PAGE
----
Haven’t had much time lately for my marking gauge: our neighbor pulled out of her garage on her SUV without … opening the garage door. Fixing the door has taken more than I thought it would. Epoxied brass wear strip, the fence and put in the threaded insert. Instead of the suggested 3/8” hole for the insert I had to make it a bit wider than 7/16”—the rosewood’s really hard. Found a brass bolt to be sacrificed for two shoes. The knurled scr...
I had been saving a nice Honduran rosewood cut-off for a while before the last weekend. I wanted to make a marking gauge and thought rosewood was a good wood for it: dense and oily. A few gauges seen at LJ and in several ww magazines were an inspiration. The planned dimensions: fence—2-7/8” × 4-1/2” × 7/8”, beam—3/4” × 1” × 9-1/2”. Cut the beam and fence parts; got a 1/8” × 1” brass bar for wear strips from a recycled construc...
I got a Beall system a few years ago.I started with the 3 circular pads.I liked it so much I also got the 3 polishing balls to do inside bowls.I also got an old motor for $2.00 at a garage sale so I could have a dedicated polishing setup.The motor is plugged in to an outlet box under the end of the bench. The receptacle it’s plugged into is controlled by a switch also under the end of the bench. The other receptacle is unswitched for plugging the other equipment in when needed. The outl...
This does not qualify as woodworking, so I’ve placed it here. I don’t have a lot of use for a marking gauge, so I didn’t want to splurge on a manufactured one. I decided to try making a small marking gauge that would have brass elements. I like the look of brass and I’m a cheapskate to boot. I found a plumbing fitting which I felt would work. It was a 3/4 in. x 1/2 in. male adapter MPT x barb. I cut the theads off the 3/4 end with a hack saw and then ground off the re...
I have a weakness for brass tools, though it’s usually tempered by my budget. I found this folding brass meter rule on eBay and happened to have the funds, so I snapped it up. There is no maker’s mark on it anywhere. I also have a hard time figuring how it was effectively used. Whereas our Lufkin brand folding rulers stay rigid when unfolded, the meter rule has very loose joints. It’s like trying to measure with a piece of chain. I guess in a moment of desperation you cou...
Here is an update with audio commentary about the hammers that I’m making. Thanks for watching. Also a photo of the jig used to drill the holes. http://youtu.be/9p62P0fSBZY
Well, I thought this would only take one evening, but it was more like 3 evenings and a morning! The hinges arrived from Lee Valley on Monday on time. From past experience, I knew the #4 screws are a little small in diameter and were going to be too long for the lids. Last time I used #6, but they were a little big and I had to open up the countersinks to get them to fit. This time I went with #5 screws – 1/2 inch for the lid and 3/4” for the box. Now that the hin...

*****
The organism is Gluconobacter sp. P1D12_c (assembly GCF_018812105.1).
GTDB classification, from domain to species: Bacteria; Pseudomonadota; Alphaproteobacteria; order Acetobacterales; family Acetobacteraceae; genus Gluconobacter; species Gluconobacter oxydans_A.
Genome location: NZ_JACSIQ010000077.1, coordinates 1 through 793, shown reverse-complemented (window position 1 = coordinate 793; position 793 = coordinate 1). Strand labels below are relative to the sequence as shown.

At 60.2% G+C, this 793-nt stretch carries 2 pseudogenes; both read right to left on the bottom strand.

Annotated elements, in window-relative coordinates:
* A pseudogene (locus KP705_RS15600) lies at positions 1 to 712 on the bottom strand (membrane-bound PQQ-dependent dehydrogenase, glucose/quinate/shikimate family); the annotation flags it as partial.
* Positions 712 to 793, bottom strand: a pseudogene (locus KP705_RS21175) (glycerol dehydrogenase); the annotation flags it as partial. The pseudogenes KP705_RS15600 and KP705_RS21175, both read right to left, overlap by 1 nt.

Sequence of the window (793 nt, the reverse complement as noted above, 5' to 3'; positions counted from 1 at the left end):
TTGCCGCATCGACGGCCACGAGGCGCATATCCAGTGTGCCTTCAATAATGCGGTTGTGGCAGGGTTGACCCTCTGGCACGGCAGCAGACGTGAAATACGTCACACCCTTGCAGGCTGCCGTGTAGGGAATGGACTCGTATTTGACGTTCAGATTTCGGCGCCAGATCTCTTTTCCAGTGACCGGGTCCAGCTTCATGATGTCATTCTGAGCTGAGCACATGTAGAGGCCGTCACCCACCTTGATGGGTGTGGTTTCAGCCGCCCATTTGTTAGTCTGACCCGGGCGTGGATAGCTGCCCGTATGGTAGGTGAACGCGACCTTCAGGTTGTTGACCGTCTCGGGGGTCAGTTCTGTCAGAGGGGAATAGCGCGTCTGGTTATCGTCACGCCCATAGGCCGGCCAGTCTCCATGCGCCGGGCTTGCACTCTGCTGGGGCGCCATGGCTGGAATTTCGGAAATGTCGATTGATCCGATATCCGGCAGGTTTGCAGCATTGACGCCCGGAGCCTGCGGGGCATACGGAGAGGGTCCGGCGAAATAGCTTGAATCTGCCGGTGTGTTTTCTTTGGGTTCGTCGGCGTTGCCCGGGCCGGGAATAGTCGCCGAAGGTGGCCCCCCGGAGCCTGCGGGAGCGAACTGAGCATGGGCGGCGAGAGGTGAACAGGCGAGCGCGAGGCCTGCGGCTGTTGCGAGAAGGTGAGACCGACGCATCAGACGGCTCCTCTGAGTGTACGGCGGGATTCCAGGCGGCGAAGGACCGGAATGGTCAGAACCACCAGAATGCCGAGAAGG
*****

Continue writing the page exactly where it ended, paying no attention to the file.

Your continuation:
I’ve decided to try out this video thing. This is my first and it is very basic. It just shows my intent with making these small brass hammers. These will be used for adjusting plane blades mainly. I may add a wood side on one end at a later date. Hope this comes out okay cause I plan to do many more. Thanks for watching. http://youtu.be/Q8mmU9ZFbPc
When Daniel and I made the guitar, we used the Festool MFS adjustable rectangle router template (if you’re price conscious, here's how I built a similar jig for cheap) to build the jig to do the inlays in the fretboard: First as a slot with rounded ends into whcih we put a glued-up strip we'd made on the router table, second as little squares with rounded corners that we cut clean with a chisel. But at some point I was hanging around Alembic and they had an amazing instrument on the ...
Daniel came back for another visit and said “yeah, it sounds really off at the 12th fret”. With visions of “oh, crap, we have to mill off that fret and move it” we started playing with things, and discovered that the bridge was in the wrong place. The bridge had individually adjustable string positions, so we moved them, and got a sound that was okay, but the bridge was also really too high. So I chucked it up in the milling machine, milled it down a bit, then t...
- My Journey As A Creative Designer - Woodworking and Beyond - 1823 parts
- Extremely Average - 324 parts
- Toy costruction - 131 parts
- A journey into the workshop. - 115 parts
- Workshop Development - 107 parts
- Just for Fun... - 98 parts
- Woodworking on a Half-Shoestring - 91 parts
- Daily Update - 87 parts
- Life as an Amateur Woodworker - 82 parts
- Shop stuff - 81 parts
- Sheila Landry (scrollgirl) - 1848 entries
- dbhost - 449 entries
- frank - 417 entries
- degoose - 397 entries
- Ecocandle - 325 entries
- mafe - 324 entries
- MsDebbieP - 314 entries
- Karson - 305 entries
- Martin Sojka - 296 entries
- Dave Rutan - 272 entries
- William - 258 entries
- robscastle - 256 entries
- shipwright - 255 entries
- Betsy - 228 entries
- A Slice of Wood Workshop - 226 entries
- bandit571 - 224 entries
- stefang - 221 entries
- Stevinmarin - 212 entries
- Todd A. Clippinger - 207 entries
- Gary Fixler - 204 entries